The Evolution of Il’ja Zdanevič’s Thought in His Early Work
Copyright (c) 2019 Luigi Magarotto
This work is licensed under a Creative Commons Attribution 4.0 International License.
At the age of seventeen, Il'ja Zdanevič (1894-1975), best known as Iliazd, had the chance to read the Italian futurist manifestos and was immediately converted. In September 1911, impassioned by these new futurist ideas, he left Tiflis and went to Petersburg to study law. In addition to being influenced by Filippo Tommaso Marinetti, Zdanevič was also fascinated by Natal’ja Gončarova’s neo-primitivism, which drew inspiration from icons, folk woodcuts (lubki) and illuminations, and by Michail Larionov’s paintings, i.e., the art of signs and drawings on walls. As many futurists of the time, such as the members of “Gileja”, Zdanevič was attracted by the aesthetic of the future, on the one hand, and enchanted by icons and folk culture, on the other. Although Russian avant-gardists defined themselves with forward-looking names, such as budetljane, buduščniki and futuristy, in literature they sought the sources of language in its primitive manifestations, of which zaum is the prime example, and in painting they mainly investigated the basic elements, such as lines, figures, and light: Russian avant-garde research was dominated by the ἀρχή (archē).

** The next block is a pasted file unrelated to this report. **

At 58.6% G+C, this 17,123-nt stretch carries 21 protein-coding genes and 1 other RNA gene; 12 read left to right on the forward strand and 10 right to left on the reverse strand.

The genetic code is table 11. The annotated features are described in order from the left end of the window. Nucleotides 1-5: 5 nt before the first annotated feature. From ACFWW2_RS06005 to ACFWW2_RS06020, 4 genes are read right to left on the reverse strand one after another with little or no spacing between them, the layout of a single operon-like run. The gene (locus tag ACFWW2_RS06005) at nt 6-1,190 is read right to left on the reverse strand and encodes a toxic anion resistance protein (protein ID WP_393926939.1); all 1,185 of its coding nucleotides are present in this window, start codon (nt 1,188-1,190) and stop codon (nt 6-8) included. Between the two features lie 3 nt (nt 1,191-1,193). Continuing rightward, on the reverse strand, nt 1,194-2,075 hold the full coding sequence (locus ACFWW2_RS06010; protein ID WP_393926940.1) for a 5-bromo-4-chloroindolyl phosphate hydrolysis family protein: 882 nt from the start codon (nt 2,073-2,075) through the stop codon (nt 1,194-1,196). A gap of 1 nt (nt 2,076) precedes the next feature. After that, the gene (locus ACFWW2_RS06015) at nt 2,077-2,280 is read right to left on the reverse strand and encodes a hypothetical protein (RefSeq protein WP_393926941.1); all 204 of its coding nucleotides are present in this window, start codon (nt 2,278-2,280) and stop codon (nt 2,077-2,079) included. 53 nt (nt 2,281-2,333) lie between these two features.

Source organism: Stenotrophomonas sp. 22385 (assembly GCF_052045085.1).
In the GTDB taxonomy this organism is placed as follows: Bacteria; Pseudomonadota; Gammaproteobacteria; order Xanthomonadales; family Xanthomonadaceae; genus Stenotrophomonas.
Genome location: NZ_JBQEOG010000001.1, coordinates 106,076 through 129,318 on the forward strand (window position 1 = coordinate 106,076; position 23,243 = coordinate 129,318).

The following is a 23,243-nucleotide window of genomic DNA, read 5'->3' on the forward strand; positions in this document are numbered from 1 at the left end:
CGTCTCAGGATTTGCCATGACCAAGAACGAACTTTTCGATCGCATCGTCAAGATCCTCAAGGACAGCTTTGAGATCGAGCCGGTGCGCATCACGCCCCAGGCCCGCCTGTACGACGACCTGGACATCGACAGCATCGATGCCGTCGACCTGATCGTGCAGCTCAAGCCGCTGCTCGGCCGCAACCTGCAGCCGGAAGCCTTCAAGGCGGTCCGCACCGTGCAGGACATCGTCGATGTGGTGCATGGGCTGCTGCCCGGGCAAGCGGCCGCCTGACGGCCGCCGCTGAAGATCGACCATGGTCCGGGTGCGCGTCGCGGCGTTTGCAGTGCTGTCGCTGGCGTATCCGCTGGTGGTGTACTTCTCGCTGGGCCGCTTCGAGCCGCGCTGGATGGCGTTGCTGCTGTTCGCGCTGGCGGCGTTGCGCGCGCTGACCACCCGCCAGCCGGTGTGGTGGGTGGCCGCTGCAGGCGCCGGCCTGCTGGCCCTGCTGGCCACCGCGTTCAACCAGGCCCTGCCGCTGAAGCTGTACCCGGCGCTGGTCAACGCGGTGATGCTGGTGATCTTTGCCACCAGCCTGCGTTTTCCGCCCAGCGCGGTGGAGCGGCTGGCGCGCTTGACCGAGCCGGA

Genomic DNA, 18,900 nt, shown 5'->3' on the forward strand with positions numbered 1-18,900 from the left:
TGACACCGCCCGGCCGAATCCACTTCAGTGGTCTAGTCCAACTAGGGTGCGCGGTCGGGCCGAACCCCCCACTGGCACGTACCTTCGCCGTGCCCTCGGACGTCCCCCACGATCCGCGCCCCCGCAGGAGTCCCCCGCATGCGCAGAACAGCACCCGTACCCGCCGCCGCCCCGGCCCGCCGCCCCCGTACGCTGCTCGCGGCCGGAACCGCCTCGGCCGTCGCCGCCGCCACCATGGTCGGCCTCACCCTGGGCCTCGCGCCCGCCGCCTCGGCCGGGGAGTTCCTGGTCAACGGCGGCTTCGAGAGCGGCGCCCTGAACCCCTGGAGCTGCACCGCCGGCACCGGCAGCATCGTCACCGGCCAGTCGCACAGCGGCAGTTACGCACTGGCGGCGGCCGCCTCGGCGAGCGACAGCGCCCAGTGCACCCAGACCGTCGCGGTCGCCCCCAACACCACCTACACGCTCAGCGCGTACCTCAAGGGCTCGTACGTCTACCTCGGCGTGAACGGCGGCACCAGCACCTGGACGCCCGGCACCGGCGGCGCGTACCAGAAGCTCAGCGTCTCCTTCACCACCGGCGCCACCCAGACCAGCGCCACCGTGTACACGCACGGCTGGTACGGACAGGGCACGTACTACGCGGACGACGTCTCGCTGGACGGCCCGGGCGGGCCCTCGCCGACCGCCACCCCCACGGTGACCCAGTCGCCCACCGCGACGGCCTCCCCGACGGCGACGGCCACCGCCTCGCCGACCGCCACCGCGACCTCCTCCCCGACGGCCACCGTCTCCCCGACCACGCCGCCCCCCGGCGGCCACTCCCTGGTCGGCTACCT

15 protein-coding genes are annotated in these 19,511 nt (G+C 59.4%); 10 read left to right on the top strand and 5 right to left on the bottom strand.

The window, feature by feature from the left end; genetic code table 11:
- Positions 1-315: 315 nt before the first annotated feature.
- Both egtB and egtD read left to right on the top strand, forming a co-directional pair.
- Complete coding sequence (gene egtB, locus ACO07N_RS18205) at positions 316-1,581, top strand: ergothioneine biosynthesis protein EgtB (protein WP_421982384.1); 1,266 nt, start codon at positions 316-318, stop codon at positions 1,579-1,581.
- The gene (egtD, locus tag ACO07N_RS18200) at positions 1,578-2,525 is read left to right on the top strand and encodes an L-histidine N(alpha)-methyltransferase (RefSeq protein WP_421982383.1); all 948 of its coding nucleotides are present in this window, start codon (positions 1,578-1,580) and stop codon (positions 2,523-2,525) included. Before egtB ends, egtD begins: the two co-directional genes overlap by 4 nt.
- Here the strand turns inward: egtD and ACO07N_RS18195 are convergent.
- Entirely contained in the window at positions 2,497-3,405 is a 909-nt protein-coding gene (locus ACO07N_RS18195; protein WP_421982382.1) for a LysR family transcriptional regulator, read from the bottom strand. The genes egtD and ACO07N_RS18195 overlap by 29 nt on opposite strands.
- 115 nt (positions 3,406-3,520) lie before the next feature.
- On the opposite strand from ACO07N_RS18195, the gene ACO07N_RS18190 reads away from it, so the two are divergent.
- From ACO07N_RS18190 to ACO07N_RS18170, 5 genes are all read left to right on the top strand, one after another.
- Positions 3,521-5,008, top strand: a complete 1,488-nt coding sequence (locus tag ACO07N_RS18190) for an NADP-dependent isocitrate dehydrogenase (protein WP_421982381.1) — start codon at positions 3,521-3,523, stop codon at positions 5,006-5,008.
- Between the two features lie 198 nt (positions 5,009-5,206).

From January 1912 until the summer of 1913, Zdanevič was intensely active as a proponent of the new futurist theory. He wrote a short book on Larionov’s and Gončarova’s paintings, gave lectures on futurism, and added a controversial element to his creed: the fundamental principles of Russian art were Asian. The futurist propagandist introduced the bizarre and paradoxical idea that only victory of the ἀρχή could give rise to authentic avant-garde experimentation. However, during the summer of 1913, Zdanevič left futurism and founded a new movement called Everythingism (Vsëčestvo). He proposed a simultaneous literature (Mnogovaja slovesnost’) and, to achieve this purpose, he suggested to place words outside time and space and to set sound as their foundation. For this reason, his zaum language will always be anchored in phonetics, as we can see in his phonetic dramas of the well-known pentalogy aslaablIchya. It will be the theories of Everythingism that lead to Zdanevič’s participation in the group 41º a few years later, at the height of absurdist creation.